Karen Seneferu transformed a small room for "Passage" at Krowswork in Oakland (Jan. 29 - March 11). Carefully-placed handmade sculptures and relics stand on the ground and are arrayed on the partially exposed wooden walls. White drawings made directly on the bare floor seem to be remnants from a ritual. Video of large round rising suns and moons projects on the largest wall. This space feels charged.
Three sculptures resembling human figures (approx. 4' - 5' in height) stand in three corners of the room. Each of the three sculptures have a viewing portal in their mid-sections. One of these portals is a hole that reveals the hollow inside of the sculpture. Little cut-out rectangular snapshot portraits people the walls of the cylindrical interior. The other two sculptures' portals are iPhones playing looped videos. One video is about the artist and her creative process. The other is a video slideshow of different peoples' snapshot portraits.
On the opening night, Seneferu stood resolutely and peacefully in this small Art Murmur-packed, crowded room. She was dressed in traditional African clothing. When I looked at her, which I did several times, she smiled back and gestured toward the viewing portal of one of the Kisi sculptures. Whenever a human being (whether the artist, or a hired performer/ assistant) is in the exhibition space, I feel both confused and energized. I wonder if they are there to interact, or just on display/ on stage. Should I respect the separation of performer from myself as audience member, or is this an invitation to interface? Like on this particular night, I always at some point realize that I should not strike up a conversation with the human sculpture. But I always end up with a rascally smile and a jaunty step. LOL.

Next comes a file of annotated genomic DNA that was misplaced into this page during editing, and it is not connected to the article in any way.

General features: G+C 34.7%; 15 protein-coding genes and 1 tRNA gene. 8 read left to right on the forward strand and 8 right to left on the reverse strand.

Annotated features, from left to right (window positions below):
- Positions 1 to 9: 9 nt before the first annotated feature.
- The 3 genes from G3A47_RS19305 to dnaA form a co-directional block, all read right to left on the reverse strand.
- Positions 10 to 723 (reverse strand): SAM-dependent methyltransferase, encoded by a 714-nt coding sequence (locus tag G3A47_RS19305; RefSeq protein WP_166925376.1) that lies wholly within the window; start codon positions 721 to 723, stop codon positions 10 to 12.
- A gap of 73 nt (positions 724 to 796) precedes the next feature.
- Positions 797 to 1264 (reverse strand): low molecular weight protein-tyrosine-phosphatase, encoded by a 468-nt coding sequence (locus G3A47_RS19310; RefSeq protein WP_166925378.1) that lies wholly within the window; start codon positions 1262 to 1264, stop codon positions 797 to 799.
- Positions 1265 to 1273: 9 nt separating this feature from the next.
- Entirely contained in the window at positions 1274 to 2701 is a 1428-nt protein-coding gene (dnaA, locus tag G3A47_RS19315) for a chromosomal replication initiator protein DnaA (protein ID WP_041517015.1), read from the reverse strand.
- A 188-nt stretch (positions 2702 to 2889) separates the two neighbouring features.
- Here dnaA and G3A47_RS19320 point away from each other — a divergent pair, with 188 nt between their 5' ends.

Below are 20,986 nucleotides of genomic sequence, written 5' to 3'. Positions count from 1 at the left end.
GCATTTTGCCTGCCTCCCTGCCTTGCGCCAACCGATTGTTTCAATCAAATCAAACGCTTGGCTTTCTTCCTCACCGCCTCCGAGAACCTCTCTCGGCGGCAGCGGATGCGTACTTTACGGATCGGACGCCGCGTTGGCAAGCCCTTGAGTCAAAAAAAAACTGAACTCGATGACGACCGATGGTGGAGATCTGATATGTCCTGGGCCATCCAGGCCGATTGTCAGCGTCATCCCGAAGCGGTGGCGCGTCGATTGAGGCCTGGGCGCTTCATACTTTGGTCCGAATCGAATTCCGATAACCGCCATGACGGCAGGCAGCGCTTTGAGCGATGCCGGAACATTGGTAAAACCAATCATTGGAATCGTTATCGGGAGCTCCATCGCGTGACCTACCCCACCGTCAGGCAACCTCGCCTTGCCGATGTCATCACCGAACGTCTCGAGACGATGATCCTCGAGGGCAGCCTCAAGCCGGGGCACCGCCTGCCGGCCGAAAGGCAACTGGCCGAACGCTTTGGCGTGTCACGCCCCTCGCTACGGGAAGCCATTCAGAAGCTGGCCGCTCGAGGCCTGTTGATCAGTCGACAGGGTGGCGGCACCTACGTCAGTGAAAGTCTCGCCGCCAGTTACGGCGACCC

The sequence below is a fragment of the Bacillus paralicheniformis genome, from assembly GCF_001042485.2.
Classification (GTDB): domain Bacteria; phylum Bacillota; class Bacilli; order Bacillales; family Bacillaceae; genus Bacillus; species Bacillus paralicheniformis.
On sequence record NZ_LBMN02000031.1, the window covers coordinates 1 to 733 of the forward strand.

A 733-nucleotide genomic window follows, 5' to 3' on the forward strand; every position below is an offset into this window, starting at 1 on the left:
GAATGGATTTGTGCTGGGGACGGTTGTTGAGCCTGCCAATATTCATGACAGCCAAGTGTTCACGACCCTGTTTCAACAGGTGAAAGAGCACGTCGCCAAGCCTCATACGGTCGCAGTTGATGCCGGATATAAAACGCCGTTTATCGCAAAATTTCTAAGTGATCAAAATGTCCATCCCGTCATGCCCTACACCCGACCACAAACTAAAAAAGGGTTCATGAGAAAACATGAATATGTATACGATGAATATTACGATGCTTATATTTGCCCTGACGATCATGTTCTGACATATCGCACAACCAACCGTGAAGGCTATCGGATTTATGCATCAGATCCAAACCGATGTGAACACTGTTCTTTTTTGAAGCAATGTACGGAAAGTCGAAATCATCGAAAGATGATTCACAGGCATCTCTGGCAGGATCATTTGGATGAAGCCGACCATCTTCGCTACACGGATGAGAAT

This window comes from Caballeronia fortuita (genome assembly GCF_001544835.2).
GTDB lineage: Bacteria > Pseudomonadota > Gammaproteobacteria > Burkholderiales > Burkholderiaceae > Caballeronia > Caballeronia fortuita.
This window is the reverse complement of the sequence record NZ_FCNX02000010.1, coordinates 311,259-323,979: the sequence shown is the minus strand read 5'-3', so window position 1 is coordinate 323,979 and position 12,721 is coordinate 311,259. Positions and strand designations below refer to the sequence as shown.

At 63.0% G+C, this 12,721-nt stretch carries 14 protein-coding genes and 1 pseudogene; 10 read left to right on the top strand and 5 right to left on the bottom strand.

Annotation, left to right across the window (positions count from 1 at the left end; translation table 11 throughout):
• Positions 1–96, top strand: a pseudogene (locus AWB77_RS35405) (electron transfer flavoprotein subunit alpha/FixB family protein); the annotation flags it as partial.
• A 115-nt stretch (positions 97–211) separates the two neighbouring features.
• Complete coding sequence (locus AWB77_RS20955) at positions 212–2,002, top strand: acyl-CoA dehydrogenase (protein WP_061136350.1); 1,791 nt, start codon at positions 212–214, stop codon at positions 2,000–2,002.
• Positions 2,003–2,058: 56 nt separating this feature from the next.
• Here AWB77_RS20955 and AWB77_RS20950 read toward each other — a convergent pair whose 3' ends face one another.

Karen Seneferu is a performer. Although everyone affects every space in which they spend time, Karen is distinctly aware of her effect on a space. She is the space-shaper. To take on that role is a choice. Her designed space is meant to impact those who step into it.
Seneferu zeroes in on a specific, intelligent and lyrical message. She brings tradition to the now. With new, amazing technologies, traditions across cultures now seem antiquated and distant. Many ancient, passed-down rituals have recently been abandoned. Sometimes an iPhone seems like a larger phenomenon than life itself. Seneferu puts technology in the same room with spiritually-charged, centuries-old traditions. In some ways this assembly makes the iPhone seem silly and insignificant, revealing it as a smoke and mirrors "magical" device that should serve what really matters: life and love.
This assembly of art-spirit objects is part of a performance – a tent that transforms an outskirts into a place for affectations and resolves. Seneferu's artist persona braids the anonymity & humility of a folk artist with the attention-grabbing showmanship of a traveling evangelist or mystic. Exotic and kitschy all in the same memory. Tradition sunk with ships to the bottom of our hearts, anchored, and tethered there. For a moon's deep sea dive and a sun's colliding division. Sidestepping numbered worlds and strata of sheen.
She attracts us to her and asks, "Will people address me, or the "me" me? Or the window me? Or some other me?"
I respond, "Where are you taking us? I chose to walk into your room, not knowing to what degree it really was yours. Your arrangement of things is not like a replaceable computer chip or a hard drive that will eventually be shelved. But a rooted presence. A performance. People are here, were brought, conjured, invited."
"And you are here."
"And you are here."
"I am here."
The people in this room brush elbows and whole torsos
graze one another.
Stunned by the reunion, we nod and smile
hello toeach other in passing peace frenzy.
For a mourn.
Not a graveyard, but a place to reunite with whom we yearn for.
Those corners of grey cloth
that flag off our bodies' thoughts
while we briskly turn corners or humbly
walk forward during our waking
hours and at every glance.
Information on the Krowswork website and Duane Deterville's interview with Seneferu both describe the large doll-like sculptures, called Techno-Nkisi. They talk about traditional African uses of Nkisi dolls, and the significance and history of entwining new technologies with traditional spiritual objects. Both these writings are illuminating, and Karen's way of describing her art in the interview is notably open and aware. I highly recommend taking a look at this interview, essential and at the root of what this show is about.
Info about the Passage show at Krowswork:
Duane Deterville's Interview with Karen Seneferu on the SFMOMA Blog:
"Tradition is not ideal, nor an idea, but incarnate."